3 Misconceptions About the Probate Process

A recent study found that over 58% of Americans don’t have a will in place. Having a will not only protect you, but it also helps your family after your passing. The last thing you want to do is add to the stress your family has after your death. Without a will, your estate will go into probate. 

If you are dealing with the death of a loved one who did not have a will, preparing for the probate process is imperative. Seeking out the advice and guidance of a lawyer who has experience with probate cases is crucial. Below are some common misconceptions about the probate process and the truth behind them. 

1. A Person’s Oldest Child is Automatically the Executor

If a person does not have a will, it is the job of the state where the estate is to assign an executor. Some people think that the oldest child the deceased person has will automatically be named the executor. While this is true in some cases, it depends on the will a person has in place and the state where the probate process is taking place. 

When a person lays out an executor in their will, other members of the family can challenge this. If the person named as the executor has a disability that prohibits them from fulfilling their duties, the judge in the case may recuse them of this job. The main thing you need to do if you are confused about the details of a loved one’s will or the probate process, in general, is to work with a lawyer.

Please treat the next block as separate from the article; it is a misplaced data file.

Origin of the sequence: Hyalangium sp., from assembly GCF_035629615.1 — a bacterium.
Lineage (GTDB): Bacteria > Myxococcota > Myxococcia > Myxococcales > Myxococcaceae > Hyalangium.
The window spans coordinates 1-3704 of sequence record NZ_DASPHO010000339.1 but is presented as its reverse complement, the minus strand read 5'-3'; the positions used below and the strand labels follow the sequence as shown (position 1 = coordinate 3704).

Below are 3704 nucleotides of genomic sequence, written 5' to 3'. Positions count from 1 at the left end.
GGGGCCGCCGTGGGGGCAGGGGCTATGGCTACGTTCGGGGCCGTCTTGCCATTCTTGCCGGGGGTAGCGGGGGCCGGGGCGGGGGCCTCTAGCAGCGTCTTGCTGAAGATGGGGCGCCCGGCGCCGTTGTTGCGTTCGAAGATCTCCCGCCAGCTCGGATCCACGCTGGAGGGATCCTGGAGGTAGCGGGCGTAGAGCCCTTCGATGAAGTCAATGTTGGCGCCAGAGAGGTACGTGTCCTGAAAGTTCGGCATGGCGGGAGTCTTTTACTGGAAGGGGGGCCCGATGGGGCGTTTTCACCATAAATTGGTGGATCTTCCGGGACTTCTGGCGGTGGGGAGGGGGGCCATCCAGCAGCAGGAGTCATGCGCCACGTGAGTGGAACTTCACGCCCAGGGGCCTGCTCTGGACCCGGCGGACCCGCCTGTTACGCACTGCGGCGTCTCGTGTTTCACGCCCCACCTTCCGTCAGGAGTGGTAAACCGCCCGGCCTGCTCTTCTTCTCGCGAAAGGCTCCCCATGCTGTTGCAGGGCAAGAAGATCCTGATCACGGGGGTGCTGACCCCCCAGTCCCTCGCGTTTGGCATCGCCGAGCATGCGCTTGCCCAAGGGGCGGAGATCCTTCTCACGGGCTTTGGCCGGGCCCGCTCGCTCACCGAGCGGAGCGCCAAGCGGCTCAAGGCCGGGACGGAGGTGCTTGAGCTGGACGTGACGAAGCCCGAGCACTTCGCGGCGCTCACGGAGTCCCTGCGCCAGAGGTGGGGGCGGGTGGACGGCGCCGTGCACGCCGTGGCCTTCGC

2. No Will Means the State Takes Control of the Estate

Another misconception people have about wills and the probate process is that the state seizes control of an estate if a person has no will in place. In reality, the spouse and children of a deceased person are the first in line to inherit the assets in their estates. Some states divide the assets in a person’s estate equally among their family. 

However, if the estate cannot find a deceased person’s relatives, they will assume control of the estate. A lawyer will know the details of the laws in your state that dictate what happens to a person’s estate if they have no will in place. 

3. The Probate Process Can Drag On For Years

The laws that dictate how long the probate process can last vary from state to state. On average, this period is anywhere from three to twelve months. This means you will not have to worry about dealing with the headaches of probate for multiple years. There are issues that can prolong the probate process, like the size of the estate or disagreements among family members about how assets are distributed. 

We Can Help You Through the Probate Process

If you are headed for probate and need some legal guidance, contact the Hedtke Law Group. We also can assist you in the estate planning process.